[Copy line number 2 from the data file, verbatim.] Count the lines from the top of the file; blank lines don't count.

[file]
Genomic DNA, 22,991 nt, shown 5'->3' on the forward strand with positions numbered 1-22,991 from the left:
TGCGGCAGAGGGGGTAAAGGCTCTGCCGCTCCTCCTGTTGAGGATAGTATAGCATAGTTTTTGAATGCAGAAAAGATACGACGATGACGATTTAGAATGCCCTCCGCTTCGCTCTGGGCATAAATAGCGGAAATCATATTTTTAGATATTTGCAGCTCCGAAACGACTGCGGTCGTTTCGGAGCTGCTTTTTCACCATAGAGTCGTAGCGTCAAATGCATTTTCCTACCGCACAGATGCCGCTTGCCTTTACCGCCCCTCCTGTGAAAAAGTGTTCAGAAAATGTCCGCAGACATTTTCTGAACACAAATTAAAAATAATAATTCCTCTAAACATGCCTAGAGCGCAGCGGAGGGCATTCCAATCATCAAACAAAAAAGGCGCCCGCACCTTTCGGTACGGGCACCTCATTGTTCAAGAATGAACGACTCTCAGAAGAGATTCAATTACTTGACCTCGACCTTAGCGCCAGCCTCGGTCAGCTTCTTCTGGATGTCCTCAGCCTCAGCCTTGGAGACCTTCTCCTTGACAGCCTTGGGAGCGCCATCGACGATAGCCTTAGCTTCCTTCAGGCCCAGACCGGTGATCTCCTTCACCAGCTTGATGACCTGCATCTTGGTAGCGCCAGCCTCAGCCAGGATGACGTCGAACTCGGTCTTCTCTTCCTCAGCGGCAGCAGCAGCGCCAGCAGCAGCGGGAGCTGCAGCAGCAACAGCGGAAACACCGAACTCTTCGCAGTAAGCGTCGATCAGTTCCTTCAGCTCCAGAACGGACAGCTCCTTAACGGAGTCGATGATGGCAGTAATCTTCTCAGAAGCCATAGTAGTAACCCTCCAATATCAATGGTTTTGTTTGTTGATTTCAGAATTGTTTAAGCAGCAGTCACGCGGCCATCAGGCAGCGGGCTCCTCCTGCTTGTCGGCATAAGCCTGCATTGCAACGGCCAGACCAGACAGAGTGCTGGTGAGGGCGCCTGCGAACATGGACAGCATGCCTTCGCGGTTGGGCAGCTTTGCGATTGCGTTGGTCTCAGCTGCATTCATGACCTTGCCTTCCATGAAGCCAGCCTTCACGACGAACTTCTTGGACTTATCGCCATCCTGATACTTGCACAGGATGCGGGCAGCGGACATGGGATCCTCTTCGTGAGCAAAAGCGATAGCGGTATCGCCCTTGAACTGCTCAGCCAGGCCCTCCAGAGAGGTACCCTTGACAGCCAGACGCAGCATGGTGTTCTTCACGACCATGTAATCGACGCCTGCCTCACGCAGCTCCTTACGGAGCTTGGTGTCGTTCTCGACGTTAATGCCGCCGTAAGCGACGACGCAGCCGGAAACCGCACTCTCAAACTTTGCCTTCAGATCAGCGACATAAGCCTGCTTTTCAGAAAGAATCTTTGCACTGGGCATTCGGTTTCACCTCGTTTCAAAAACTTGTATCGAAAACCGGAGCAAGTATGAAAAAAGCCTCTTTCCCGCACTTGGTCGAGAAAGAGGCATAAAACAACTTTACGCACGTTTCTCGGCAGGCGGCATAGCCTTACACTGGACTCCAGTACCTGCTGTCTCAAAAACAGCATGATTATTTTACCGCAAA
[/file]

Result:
TGCGGCAGAGGGGGTAAAGGCTCTGCCGCTCCTCCTGTTGAGGATAGTATAGCATAGTTTTTGAATGCAGAAAAGATACGACGATGACGATTTAGAATGCCCTCCGCTTCGCTCTGGGCATAAATAGCGGAAATCATATTTTTAGATATTTGCAGCTCCGAAACGACTGCGGTCGTTTCGGAGCTGCTTTTTCACCATAGAGTCGTAGCGTCAAATGCATTTTCCTACCGCACAGATGCCGCTTGCCTTTACCGCCCCTCCTGTGAAAAAGTGTTCAGAAAATGTCCGCAGACATTTTCTGAACACAAATTAAAAATAATAATTCCTCTAAACATGCCTAGAGCGCAGCGGAGGGCATTCCAATCATCAAACAAAAAAGGCGCCCGCACCTTTCGGTACGGGCACCTCATTGTTCAAGAATGAACGACTCTCAGAAGAGATTCAATTACTTGACCTCGACCTTAGCGCCAGCCTCGGTCAGCTTCTTCTGGATGTCCTCAGCCTCAGCCTTGGAGACCTTCTCCTTGACAGCCTTGGGAGCGCCATCGACGATAGCCTTAGCTTCCTTCAGGCCCAGACCGGTGATCTCCTTCACCAGCTTGATGACCTGCATCTTGGTAGCGCCAGCCTCAGCCAGGATGACGTCGAACTCGGTCTTCTCTTCCTCAGCGGCAGCAGCAGCGCCAGCAGCAGCGGGAGCTGCAGCAGCAACAGCGGAAACACCGAACTCTTCGCAGTAAGCGTCGATCAGTTCCTTCAGCTCCAGAACGGACAGCTCCTTAACGGAGTCGATGATGGCAGTAATCTTCTCAGAAGCCATAGTAGTAACCCTCCAATATCAATGGTTTTGTTTGTTGATTTCAGAATTGTTTAAGCAGCAGTCACGCGGCCATCAGGCAGCGGGCTCCTCCTGCTTGTCGGCATAAGCCTGCATTGCAACGGCCAGACCAGACAGAGTGCTGGTGAGGGCGCCTGCGAACATGGACAGCATGCCTTCGCGGTTGGGCAGCTTTGCGATTGCGTTGGTCTCAGCTGCATTCATGACCTTGCCTTCCATGAAGCCAGCCTTCACGACGAACTTCTTGGACTTATCGCCATCCTGATACTTGCACAGGATGCGGGCAGCGGACATGGGATCCTCTTCGTGAGCAAAAGCGATAGCGGTATCGCCCTTGAACTGCTCAGCCAGGCCCTCCAGAGAGGTACCCTTGACAGCCAGACGCAGCATGGTGTTCTTCACGACCATGTAATCGACGCCTGCCTCACGCAGCTCCTTACGGAGCTTGGTGTCGTTCTCGACGTTAATGCCGCCGTAAGCGACGACGCAGCCGGAAACCGCACTCTCAAACTTTGCCTTCAGATCAGCGACATAAGCCTGCTTTTCAGAAAGAATCTTTGCACTGGGCATTCGGTTTCACCTCGTTTCAAAAACTTGTATCGAAAACCGGAGCAAGTATGAAAAAAGCCTCTTTCCCGCACTTGGTCGAGAAAGAGGCATAAAACAACTTTACGCACGTTTCTCGGCAGGCGGCATAGCCTTACACTGGACTCCAGTACCTGCTGTCTCAAAAACAGCATGATTATTTTACCGCAAA